Regular exercisers saw a slower growth rate in chronic conditions compared to the matched cohort. All age groups studied saw slower growth in hypertension among regular exercisers. Growth in diabetes slowed among Generation X and baby boomers while millennials saw slower growth in major depression.
Impact on Cost
Regular exercise also has a positive impact on healthcare costs. When compared with the matched cohort, regular exercisers had lower healthcare costs — over $4,000 less during the four-year period. (See Figure 2). These lower costs spanned each age group, with Gen Xers and baby boomers seeing the largest reduction in costs.
Regular exercise over a sustained period of time has a measurable and positive impact on physical and mental health, as shown by the more favorable Health Index seen among the regular exercise group compared to the matched population, as measured by the BCBS Health Index. The wellness benefit program studied resulted in significant cost savings and ultimately a healthier workforce for the employer.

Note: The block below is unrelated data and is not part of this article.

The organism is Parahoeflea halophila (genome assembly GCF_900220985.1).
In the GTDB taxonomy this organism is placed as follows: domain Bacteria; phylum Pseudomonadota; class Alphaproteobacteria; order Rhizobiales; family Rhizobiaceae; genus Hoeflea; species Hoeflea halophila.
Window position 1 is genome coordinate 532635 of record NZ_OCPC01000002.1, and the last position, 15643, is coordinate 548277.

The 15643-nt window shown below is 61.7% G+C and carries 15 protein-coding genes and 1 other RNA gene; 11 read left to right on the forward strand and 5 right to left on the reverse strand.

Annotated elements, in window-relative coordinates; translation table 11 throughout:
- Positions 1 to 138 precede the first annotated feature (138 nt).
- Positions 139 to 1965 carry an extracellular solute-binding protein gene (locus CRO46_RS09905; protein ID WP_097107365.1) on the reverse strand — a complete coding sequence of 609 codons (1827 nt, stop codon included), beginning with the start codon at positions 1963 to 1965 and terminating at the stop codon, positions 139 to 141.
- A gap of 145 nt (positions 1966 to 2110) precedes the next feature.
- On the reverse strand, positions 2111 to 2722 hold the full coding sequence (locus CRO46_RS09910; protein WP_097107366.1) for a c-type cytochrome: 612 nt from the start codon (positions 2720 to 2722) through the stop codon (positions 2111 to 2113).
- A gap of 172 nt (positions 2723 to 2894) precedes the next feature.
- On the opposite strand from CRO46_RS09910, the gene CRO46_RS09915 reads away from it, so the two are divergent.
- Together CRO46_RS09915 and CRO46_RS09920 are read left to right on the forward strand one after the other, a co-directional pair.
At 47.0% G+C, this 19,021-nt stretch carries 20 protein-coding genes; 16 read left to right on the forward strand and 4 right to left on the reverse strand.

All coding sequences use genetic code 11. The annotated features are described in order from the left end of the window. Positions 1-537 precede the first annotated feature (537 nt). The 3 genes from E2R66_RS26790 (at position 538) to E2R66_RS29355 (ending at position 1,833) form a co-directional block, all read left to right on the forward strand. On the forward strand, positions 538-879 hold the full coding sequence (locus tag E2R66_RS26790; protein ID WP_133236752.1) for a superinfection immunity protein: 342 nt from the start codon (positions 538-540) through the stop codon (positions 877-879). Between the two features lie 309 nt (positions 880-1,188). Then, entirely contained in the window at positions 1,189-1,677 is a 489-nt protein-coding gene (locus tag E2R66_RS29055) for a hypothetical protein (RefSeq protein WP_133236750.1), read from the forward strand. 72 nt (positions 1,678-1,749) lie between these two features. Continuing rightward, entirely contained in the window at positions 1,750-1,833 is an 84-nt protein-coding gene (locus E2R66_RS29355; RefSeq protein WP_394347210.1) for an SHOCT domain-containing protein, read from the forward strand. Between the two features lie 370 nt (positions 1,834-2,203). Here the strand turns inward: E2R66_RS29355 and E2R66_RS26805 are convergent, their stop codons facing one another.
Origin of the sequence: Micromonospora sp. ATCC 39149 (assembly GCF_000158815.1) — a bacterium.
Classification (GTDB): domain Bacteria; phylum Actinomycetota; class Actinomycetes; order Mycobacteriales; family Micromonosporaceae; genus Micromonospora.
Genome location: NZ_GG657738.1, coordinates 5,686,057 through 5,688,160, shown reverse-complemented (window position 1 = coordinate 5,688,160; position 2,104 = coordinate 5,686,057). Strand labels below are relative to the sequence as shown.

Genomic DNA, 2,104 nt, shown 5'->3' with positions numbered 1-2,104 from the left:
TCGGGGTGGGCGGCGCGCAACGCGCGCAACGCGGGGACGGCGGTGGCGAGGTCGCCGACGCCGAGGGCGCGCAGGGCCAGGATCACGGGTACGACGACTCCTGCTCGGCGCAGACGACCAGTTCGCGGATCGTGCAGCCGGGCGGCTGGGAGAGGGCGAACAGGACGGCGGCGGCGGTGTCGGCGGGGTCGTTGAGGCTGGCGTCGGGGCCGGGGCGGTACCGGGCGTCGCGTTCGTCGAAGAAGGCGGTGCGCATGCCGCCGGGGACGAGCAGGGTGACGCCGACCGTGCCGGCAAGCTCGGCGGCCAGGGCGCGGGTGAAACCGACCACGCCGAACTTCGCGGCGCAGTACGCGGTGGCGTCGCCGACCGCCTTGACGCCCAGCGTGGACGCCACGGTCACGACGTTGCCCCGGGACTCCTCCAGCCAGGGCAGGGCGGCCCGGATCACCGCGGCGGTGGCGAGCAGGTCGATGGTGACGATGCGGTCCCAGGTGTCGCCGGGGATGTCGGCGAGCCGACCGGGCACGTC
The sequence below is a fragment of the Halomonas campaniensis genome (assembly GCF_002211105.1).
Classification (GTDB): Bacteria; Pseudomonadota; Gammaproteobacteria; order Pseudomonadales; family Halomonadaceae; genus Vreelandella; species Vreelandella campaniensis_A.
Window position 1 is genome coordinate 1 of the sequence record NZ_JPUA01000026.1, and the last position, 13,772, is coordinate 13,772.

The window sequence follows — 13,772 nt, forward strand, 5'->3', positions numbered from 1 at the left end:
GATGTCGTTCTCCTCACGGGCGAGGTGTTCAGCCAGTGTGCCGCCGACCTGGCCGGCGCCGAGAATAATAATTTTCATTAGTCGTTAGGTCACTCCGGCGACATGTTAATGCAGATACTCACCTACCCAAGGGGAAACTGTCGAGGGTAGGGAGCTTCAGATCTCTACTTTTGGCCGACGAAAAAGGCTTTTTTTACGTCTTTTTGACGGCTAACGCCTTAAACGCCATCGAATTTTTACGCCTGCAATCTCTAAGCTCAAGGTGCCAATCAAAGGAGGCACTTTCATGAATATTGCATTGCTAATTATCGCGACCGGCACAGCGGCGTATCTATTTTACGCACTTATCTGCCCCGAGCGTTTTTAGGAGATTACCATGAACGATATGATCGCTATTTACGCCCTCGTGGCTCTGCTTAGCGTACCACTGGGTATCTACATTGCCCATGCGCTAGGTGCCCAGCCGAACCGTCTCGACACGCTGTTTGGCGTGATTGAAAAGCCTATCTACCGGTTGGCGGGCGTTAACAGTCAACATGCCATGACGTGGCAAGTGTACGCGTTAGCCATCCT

Blue365® and Tivity Health® have been working together to offer discounted gym memberships to more than 10,000 gyms nationwide since 2013.9 Currently, there are over 220,000 BCBS members who take advantage of this membership through the Blue365 program. This report studied participants who visited the gym as a way to track those who exercised and leveraged data from this population to report on the overall benefits of regular exercise.
The BCBS Health Index
The measure of overall health used in this report is the BCBS Health Index, which is a quantification of the health of populations by a score between zero and 100. A score of 100 indicates a population’s greatest potential lifespan in the absence of disability or premature death. Health impacts, which are health conditions that cause morbidity and mortality, reduce the optimum BCBS Health Index.
Cohorts and Matching
The cohort analysis of regular program participants was limited to federal employees with BCBS coverage who had a paid membership in the program for four consecutive years and who averaged more than four gym visits per month in the last two years of that period. Regular program participants were matched one-to-one with a matched population on gender, age, and BCBS Health Index score at year one of the program. The matched FEP groups were also individuals who had four consecutive years of BCBS Health Index data from 2014 through 2017. The BCBS Health Index were estimated at each of the four years for the Regular Use, Limited Use, and each of the two matched groups. The average Health Index decreases as a population ages. Tracking the BCBS Health Index over time, we would expect to see all groups have a decrease in their average BCBS Health Index across the four-year period.